Living On my Own: What It's Really Like

This past September, right before starting my junior year at Simmons, I moved into my first apartment. Leading up to the big move in day, I was so excited! I had slowly collected everything I thought I needed, including cute placemats for the kitchen table, and I was ready to be on my own. Long gone were the days of dealing with communal bathrooms, quiet hours and gross dining hall food. However, like most things, this transition involved several things I wasn’t prepared for.


1. Having to cook my own food

While I understood I wouldn’t be on the Simmons meal plan this year, and honestly it was this fact that was one of the motivating factors for moving out of the dorms, it didn’t click with me that I would now have to rely on myself for food. This notion became apparent very quickly when I got sick of minute rice and chicken nuggets. Luckily, I learn quickly and in no time I became the master of meal prepping and have started to really enjoyed cooking new things and experimenting with different ingredients. Plus, I’ve only caused the fire alarm to go off once so far and have yet to burn down the kitchen. 


2. The Solitude 

The one thing I took for granted while living in the dorms was how accessible my friends were. If I was feeling lonely or wanted to chat with someone, all I had to do was open my door, walk down the hall and knock on my friend’s door. That is not the case anymore and in the beginning, I felt very isolated. Most of my friends hadn’t moved off campus and I began to feel left out and lonely. However, after realizing this was the cause of why I felt more down than usual, I started to not only reach out to my friends and stay more in the loop but I also make sure to spend more time on academic and even go to bartol for dinner sometimes, just to decrease the amount of time I was spending by myself.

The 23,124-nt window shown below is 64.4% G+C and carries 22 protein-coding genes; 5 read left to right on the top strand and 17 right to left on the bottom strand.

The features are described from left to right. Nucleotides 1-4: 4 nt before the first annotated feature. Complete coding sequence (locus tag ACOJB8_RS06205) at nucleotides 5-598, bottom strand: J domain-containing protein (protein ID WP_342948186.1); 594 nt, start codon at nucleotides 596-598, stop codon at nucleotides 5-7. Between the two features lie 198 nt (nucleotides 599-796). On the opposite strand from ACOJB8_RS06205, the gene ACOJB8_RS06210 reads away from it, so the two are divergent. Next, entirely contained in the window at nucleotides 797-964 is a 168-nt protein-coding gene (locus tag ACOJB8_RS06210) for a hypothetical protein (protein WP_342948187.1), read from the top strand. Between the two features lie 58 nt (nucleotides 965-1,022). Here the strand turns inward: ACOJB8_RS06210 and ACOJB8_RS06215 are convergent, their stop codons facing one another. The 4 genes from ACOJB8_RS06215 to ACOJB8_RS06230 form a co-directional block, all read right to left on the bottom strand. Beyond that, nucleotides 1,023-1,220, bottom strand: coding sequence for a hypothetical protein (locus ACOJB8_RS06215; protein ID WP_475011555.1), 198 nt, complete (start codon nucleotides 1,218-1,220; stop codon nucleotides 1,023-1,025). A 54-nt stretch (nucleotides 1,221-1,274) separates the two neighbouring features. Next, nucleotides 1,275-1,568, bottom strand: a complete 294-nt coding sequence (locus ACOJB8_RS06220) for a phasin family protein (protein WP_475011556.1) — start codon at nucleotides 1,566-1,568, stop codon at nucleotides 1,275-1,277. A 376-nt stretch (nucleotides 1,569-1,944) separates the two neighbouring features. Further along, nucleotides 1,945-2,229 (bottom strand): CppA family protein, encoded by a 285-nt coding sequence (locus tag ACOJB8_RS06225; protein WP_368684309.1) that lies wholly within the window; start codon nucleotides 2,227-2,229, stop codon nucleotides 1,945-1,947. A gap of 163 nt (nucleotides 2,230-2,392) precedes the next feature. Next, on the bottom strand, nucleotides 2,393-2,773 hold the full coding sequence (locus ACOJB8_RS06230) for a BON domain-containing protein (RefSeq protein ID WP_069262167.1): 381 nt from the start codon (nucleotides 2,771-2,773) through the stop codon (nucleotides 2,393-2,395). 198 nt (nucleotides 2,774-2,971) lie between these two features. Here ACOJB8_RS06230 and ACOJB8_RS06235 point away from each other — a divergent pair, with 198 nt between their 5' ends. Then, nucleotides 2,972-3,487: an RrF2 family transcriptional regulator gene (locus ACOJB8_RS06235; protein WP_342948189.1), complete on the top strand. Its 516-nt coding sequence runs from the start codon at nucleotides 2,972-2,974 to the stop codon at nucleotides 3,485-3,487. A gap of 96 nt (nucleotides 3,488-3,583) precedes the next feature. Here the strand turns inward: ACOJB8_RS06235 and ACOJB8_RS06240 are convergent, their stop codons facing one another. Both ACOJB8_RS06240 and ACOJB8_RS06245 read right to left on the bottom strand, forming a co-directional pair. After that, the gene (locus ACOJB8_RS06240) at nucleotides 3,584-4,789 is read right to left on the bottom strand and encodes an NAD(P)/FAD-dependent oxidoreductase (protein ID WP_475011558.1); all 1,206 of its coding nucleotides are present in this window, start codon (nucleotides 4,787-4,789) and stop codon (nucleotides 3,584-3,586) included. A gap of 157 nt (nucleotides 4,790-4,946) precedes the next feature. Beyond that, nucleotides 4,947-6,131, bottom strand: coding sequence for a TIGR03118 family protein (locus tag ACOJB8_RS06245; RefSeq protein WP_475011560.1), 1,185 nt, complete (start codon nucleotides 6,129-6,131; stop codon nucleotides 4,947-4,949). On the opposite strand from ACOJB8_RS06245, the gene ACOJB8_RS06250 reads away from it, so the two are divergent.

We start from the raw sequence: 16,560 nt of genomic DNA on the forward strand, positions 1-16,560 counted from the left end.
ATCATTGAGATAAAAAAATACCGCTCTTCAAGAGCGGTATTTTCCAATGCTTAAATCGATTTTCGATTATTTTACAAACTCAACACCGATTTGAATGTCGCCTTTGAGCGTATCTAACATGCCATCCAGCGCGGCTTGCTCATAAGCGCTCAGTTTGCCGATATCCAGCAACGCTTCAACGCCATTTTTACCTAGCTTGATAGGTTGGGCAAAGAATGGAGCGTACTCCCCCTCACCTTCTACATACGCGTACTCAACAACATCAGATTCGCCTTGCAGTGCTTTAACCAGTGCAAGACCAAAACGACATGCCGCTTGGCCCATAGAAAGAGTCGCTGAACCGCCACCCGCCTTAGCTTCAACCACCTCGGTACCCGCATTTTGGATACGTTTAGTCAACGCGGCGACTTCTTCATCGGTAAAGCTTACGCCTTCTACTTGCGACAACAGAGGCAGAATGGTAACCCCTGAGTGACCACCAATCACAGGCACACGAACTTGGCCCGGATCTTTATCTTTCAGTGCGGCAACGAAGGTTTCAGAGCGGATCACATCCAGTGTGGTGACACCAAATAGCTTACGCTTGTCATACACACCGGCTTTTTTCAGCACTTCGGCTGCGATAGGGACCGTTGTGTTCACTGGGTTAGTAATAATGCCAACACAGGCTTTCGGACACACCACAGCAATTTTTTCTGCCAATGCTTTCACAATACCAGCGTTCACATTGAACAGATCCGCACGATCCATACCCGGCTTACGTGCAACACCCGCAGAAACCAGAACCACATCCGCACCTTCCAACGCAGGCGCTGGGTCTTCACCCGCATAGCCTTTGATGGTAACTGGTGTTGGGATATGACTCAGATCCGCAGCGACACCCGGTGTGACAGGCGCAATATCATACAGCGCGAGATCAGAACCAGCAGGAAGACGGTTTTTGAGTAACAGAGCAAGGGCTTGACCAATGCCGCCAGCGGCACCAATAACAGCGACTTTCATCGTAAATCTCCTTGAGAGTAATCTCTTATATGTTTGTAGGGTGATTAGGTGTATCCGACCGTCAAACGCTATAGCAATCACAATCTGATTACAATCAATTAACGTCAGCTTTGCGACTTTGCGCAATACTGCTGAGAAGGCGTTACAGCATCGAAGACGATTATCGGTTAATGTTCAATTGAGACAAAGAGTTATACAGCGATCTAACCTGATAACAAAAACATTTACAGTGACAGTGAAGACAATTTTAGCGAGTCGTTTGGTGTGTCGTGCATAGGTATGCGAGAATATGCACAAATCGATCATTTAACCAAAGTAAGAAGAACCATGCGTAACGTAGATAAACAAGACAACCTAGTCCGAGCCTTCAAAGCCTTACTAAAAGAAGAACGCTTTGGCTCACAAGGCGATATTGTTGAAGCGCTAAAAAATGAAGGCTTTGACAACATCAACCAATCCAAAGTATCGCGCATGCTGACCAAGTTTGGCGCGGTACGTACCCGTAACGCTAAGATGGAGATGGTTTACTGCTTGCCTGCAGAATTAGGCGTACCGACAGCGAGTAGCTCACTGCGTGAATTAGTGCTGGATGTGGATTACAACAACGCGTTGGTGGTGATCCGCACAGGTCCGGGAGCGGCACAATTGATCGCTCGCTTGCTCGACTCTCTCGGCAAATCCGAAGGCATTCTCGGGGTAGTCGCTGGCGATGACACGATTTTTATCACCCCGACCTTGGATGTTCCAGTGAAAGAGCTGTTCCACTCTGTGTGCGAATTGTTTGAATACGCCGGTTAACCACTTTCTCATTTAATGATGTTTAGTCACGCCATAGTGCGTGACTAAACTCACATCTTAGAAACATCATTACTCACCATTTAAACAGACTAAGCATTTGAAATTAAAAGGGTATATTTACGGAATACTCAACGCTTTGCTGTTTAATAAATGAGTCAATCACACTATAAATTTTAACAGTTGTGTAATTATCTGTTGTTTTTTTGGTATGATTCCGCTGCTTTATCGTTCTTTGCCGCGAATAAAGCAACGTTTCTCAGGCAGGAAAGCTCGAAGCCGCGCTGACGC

3. Apartment quirks

I learned very quickly that my new living space would require some work and updating. This came pretty evident when my roommate and I realized that our rooms only have 2 outlets each and thus, would require creative use of surge protectors and extension cords. I also had the unfortunate realization that we needed a new bathroom door knob when it fell into my hand while trying to exit the bathroom door. Other things that I had to adapt to was the fact that the hot water knob on my sink can turn in either direction, you have to make sure you really close the fridge door in order to keep it shut, and just because you turn on the heat, doesn’t mean that it actually gets warmer unless the landlord feels like turning it on. 



4. Paying for stuff

When signing the lease for my new place and setting up the direct deposit, I thought I was all set. I couldn’t have been more wrong. Little did I know, not only did I have to pay rent every month but I also had to figure out how to pay for electricity and gas bill every month. This fact was not made known to my by the landlord and I only found out when I checked the mail and received late payment notices for both services. I also quickly learned that the refrigerator doesn’t just magically refill with food like it seems to do at home and the cupboards do run out of goldfish and chips! With these additional purchasing requirements, while unexpected initially, have come with an unexpected benefit of requiring me to become more conscious of where and what I spend my money on. Rather than spend 6 dollars on a fancy grande macchiato at Starbucks, I now put the money towards groceries and other necessities. 


All in all, living on my own was not what I expected but as I continue to learn by trial and error, it is becoming easier and falling in line with what I had originally expected.